Infrastructure of interstitial cells of cajal at the gastro-oesophageal junction of the monkey (Macaca fascicularis)

W. C. Wong*, S. H. Tan, T. Y. Tick, E. A. Ling

*Corresponding author for this work

Research output: Contribution to journalArticlepeer-review

11 Scopus citations


The infrastructure of the interstitial cells of Cajal (ICC) in the oesophagus of the monkey resembled that described in the oesophagus of other mammalian species but differed in their paucity and almost lack of smooth endoplasmic reticulum, caveolae and filaments. The plasmalcmma of the ICC was in close contact (20- to 30-nm gaps) with that of smooth muscle cells. This may occasionally take the form of a desmosome. but gap junctions have not been observed. Vesiculated axon profiles, containing large granular or agranular vesicles were in close contact (20- to 30-nm gaps) with the plasmalemma of ICC. In a few vesiculated profiles a presynaptic density could be recognized. The intercalation of the ICC between the vesiculated axon profiles and the smooth muscle cells suggest a role in oesophageal motility. Between 3 and 21 days following bilateral vagotomy some ICC showed regressive changes such as increased electron density and shrinkage of the cytoplasm, crowding of the organelles and dissolution of the nuclear chromatin material. Axon profiles in the vicinity of the affected ICC contained glycogen granules suggesting injury. In late stages, the number of ICC and smooth muscle contacts was reduced. The results suggest that the vagus nerves exert a trophic influence on the ICC and that the intercellular relationships between ICC and smooth muscle cells possess a degree of plasticity. It is tentatively suggested that these vagal effects may be mediated via the oesophageal myenteric ganglia.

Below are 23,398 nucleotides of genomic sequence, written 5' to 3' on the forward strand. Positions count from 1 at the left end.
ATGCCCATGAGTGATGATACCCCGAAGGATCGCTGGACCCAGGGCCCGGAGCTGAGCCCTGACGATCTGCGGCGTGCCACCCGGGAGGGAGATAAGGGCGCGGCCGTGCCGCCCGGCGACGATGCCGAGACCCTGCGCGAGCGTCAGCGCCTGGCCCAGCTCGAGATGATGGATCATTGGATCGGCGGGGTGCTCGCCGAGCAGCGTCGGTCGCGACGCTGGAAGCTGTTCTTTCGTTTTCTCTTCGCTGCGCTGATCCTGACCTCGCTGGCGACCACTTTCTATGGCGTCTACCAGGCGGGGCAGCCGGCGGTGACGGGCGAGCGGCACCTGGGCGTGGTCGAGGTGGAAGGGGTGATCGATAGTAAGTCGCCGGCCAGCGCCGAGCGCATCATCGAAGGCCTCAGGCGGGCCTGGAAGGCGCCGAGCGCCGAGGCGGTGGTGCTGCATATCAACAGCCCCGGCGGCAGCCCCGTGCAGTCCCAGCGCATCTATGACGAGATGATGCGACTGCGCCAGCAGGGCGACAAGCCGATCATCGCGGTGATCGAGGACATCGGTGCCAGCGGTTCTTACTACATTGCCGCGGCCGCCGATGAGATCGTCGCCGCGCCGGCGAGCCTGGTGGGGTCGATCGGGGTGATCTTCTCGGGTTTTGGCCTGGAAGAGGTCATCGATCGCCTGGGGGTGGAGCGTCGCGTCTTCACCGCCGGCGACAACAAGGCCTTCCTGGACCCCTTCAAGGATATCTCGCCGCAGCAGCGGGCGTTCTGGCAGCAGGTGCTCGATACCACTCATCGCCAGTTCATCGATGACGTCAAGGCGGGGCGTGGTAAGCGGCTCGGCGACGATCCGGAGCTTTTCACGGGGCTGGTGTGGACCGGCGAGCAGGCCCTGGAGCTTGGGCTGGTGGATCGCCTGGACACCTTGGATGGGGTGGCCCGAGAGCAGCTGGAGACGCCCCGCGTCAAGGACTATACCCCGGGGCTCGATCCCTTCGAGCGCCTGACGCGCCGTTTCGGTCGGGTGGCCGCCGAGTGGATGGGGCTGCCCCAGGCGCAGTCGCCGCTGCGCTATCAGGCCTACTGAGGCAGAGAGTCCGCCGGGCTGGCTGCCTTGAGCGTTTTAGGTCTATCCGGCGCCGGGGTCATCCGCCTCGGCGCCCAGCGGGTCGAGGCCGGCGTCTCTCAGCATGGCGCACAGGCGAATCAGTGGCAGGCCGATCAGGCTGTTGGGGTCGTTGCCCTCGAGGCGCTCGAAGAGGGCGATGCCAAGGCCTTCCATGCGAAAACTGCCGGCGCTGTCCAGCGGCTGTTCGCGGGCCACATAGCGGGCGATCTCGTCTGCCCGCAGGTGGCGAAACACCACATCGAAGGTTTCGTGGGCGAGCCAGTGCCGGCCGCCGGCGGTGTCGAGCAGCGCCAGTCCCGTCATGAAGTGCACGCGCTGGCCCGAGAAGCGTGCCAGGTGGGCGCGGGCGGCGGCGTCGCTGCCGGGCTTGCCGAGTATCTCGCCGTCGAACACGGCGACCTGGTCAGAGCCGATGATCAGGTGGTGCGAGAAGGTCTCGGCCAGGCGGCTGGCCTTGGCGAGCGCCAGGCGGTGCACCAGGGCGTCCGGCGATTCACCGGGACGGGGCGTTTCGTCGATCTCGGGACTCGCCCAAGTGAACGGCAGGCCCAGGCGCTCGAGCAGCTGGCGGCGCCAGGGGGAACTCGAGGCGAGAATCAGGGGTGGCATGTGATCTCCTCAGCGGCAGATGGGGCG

Original languageEnglish
Pages (from-to)318-326
Number of pages9
JournalCells Tissues Organs
Issue number4
StatePublished - 1990
Externally publishedYes


Dive into the research topics of 'Infrastructure of interstitial cells of cajal at the gastro-oesophageal junction of the monkey (Macaca fascicularis)'. Together they form a unique fingerprint.

Cite this